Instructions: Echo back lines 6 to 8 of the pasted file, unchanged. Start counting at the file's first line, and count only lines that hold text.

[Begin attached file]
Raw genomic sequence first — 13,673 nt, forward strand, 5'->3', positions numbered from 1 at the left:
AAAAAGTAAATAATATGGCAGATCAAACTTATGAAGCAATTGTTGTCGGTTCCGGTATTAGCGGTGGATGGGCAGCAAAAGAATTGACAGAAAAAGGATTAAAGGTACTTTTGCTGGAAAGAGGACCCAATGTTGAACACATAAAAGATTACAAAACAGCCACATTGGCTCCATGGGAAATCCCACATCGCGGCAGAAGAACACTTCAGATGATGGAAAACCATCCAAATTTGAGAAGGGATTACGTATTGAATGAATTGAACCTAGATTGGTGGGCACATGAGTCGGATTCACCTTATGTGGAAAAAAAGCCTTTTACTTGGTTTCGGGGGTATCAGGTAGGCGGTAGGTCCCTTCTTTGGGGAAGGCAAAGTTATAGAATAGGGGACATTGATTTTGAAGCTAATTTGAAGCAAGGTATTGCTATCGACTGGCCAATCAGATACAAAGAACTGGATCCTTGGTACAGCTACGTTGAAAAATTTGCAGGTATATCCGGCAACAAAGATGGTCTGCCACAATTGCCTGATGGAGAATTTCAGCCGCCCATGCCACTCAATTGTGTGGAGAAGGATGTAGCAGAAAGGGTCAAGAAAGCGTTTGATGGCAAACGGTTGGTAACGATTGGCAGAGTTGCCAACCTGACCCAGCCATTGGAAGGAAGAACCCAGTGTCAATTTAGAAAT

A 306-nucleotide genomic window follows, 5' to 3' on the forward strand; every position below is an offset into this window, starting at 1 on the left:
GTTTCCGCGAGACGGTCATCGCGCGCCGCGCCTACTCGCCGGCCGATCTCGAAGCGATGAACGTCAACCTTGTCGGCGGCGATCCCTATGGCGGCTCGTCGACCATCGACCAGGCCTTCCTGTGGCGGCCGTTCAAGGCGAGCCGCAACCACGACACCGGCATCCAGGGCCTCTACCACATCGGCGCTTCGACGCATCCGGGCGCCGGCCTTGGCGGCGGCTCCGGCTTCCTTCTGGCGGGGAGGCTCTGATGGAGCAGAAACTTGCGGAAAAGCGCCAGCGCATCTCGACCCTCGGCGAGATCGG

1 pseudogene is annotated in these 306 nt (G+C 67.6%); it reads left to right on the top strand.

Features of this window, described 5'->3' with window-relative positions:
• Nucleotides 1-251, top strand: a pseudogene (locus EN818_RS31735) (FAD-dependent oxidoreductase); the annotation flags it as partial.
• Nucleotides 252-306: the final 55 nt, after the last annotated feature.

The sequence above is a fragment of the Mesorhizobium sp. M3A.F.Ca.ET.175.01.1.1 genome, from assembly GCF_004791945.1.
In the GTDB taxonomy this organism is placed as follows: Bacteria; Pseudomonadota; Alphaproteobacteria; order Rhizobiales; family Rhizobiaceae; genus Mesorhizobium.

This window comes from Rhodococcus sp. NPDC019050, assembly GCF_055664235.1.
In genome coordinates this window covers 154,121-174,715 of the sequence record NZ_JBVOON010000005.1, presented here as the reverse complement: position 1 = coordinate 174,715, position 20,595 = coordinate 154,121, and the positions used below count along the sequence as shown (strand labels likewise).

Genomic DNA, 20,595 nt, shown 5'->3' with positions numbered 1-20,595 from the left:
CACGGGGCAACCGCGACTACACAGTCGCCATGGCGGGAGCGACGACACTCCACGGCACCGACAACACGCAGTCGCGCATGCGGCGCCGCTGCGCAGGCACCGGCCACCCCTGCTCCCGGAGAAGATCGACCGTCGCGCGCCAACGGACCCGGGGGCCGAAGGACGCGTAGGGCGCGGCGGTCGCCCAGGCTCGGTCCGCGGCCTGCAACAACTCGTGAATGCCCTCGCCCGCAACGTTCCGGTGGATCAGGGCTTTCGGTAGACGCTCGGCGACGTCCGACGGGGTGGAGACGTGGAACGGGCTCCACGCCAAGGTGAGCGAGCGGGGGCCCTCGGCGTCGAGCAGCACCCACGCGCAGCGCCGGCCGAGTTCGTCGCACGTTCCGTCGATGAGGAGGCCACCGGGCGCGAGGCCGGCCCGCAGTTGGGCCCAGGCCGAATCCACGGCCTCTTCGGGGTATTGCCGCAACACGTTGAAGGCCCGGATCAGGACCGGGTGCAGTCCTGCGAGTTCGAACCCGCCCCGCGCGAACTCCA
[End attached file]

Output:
Features of this window, described 5'->3' with window-relative positions:
• Nucleotides 1-251, top strand: a pseudogene (locus EN818_RS31735) (FAD-dependent oxidoreductase); the annotation flags it as partial.
• Nucleotides 252-306: the final 55 nt, after the last annotated feature.